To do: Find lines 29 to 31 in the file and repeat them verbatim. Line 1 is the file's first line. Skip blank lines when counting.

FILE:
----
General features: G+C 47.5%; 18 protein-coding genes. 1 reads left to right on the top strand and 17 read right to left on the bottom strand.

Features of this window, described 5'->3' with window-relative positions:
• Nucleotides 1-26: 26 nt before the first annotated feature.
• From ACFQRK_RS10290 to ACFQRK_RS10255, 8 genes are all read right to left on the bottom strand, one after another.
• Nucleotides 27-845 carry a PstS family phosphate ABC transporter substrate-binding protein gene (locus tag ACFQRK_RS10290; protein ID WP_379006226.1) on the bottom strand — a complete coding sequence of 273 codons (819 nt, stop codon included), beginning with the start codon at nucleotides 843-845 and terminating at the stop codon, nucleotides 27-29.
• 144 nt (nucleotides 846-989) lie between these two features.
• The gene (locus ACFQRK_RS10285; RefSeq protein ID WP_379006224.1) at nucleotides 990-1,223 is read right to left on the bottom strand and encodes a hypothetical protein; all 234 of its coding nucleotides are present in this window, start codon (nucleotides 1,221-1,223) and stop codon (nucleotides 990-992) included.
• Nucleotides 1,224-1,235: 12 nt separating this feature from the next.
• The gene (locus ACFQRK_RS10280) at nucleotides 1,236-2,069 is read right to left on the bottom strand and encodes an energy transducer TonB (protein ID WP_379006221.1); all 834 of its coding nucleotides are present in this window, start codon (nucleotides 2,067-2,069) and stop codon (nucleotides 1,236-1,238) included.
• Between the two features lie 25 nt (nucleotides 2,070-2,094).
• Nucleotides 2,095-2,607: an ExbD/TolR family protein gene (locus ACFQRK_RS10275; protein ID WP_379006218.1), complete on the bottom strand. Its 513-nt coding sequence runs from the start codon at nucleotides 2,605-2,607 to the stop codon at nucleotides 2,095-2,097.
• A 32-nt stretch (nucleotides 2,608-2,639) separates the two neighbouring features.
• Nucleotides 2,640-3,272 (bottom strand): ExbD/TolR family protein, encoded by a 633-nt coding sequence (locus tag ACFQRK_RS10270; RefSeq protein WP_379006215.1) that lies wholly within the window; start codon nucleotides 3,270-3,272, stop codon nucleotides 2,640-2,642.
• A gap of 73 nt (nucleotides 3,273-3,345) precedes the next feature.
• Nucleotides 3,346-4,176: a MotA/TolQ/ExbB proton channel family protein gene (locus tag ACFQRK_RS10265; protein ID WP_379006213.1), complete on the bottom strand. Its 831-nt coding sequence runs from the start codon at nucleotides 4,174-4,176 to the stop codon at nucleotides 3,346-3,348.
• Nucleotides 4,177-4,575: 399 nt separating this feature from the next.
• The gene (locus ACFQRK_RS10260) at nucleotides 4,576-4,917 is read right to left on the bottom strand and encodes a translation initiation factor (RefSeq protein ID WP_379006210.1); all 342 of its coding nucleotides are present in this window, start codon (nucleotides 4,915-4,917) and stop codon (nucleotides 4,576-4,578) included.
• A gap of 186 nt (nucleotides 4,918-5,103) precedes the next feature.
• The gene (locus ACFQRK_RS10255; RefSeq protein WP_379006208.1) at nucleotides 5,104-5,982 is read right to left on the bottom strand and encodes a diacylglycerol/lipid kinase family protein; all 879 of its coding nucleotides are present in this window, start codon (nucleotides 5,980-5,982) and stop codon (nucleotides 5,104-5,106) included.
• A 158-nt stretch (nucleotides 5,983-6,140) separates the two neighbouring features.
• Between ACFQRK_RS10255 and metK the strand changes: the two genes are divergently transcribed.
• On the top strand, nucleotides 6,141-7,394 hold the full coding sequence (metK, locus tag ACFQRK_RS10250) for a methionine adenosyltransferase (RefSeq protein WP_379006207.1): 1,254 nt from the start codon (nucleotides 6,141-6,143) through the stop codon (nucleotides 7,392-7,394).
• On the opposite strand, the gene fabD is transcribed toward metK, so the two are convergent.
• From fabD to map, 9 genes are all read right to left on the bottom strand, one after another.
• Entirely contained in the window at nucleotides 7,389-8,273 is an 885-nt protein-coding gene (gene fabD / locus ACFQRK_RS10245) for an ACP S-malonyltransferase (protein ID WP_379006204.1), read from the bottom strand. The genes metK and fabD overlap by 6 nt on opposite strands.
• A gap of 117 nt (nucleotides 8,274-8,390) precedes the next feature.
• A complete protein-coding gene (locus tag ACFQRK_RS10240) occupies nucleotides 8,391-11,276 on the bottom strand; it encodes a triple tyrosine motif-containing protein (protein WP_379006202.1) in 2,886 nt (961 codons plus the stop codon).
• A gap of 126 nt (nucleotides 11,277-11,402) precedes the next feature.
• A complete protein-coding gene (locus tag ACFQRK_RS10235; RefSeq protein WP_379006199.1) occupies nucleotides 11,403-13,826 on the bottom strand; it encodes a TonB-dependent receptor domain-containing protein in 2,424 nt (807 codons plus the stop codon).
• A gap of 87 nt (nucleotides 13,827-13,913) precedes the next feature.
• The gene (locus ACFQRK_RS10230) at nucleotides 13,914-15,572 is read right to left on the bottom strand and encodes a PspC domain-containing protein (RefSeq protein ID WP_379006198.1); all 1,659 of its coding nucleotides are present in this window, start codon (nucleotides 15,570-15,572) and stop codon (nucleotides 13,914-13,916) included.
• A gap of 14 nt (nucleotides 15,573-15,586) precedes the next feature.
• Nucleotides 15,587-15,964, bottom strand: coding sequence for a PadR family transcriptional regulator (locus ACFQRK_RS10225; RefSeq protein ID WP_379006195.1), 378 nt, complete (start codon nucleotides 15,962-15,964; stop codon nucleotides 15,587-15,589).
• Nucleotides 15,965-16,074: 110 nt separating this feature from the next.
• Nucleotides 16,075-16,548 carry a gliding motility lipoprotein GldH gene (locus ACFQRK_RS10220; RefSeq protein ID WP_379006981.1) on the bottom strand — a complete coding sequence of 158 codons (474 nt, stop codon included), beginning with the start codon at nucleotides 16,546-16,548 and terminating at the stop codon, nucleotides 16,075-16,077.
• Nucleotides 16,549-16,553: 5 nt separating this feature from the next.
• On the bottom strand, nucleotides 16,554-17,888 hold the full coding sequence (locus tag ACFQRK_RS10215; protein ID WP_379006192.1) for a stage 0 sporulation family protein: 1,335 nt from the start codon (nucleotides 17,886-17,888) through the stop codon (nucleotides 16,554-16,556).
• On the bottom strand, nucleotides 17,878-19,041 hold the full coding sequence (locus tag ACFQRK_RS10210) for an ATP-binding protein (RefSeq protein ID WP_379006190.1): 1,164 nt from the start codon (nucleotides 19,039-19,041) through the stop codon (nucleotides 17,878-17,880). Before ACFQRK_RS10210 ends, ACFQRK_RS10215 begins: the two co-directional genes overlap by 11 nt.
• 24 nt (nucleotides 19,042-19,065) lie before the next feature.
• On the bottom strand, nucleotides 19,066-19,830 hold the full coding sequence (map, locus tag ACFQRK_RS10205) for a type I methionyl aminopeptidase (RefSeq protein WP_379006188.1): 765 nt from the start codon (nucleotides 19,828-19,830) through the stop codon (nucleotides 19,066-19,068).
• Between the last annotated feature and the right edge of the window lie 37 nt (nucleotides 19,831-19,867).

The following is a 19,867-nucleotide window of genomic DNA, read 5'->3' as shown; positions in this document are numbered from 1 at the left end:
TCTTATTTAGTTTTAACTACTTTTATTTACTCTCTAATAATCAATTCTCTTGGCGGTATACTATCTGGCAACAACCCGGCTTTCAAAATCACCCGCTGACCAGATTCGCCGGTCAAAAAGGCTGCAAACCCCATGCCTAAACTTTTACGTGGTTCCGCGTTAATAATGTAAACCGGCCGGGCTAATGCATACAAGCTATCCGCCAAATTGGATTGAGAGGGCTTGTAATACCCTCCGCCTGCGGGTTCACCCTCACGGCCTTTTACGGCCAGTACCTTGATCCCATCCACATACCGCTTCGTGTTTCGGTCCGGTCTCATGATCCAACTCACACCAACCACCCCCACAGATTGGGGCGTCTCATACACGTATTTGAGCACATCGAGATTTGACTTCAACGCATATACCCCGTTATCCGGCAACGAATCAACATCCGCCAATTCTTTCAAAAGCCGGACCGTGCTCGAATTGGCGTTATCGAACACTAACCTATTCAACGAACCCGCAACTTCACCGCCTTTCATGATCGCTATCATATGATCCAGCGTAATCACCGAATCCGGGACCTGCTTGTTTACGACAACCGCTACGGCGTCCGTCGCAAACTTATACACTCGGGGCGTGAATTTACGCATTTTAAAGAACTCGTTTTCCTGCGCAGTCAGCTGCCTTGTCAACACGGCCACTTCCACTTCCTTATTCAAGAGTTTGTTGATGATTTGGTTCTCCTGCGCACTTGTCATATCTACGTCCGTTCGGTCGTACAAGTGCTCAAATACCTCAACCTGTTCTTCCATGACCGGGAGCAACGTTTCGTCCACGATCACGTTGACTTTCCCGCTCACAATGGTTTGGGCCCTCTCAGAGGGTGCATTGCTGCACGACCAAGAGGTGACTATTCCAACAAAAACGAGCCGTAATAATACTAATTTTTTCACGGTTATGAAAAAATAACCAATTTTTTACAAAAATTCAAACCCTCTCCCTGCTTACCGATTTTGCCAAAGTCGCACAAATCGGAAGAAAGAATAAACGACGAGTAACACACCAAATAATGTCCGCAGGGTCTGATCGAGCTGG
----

• A complete protein-coding gene (locus tag ACFQRK_RS10235; RefSeq protein WP_379006199.1) occupies nucleotides 11,403-13,826 on the bottom strand; it encodes a TonB-dependent receptor domain-containing protein in 2,424 nt (807 codons plus the stop codon).
• A gap of 87 nt (nucleotides 13,827-13,913) precedes the next feature.
• The gene (locus ACFQRK_RS10230) at nucleotides 13,914-15,572 is read right to left on the bottom strand and encodes a PspC domain-containing protein (RefSeq protein ID WP_379006198.1); all 1,659 of its coding nucleotides are present in this window, start codon (nucleotides 15,570-15,572) and stop codon (nucleotides 13,914-13,916) included.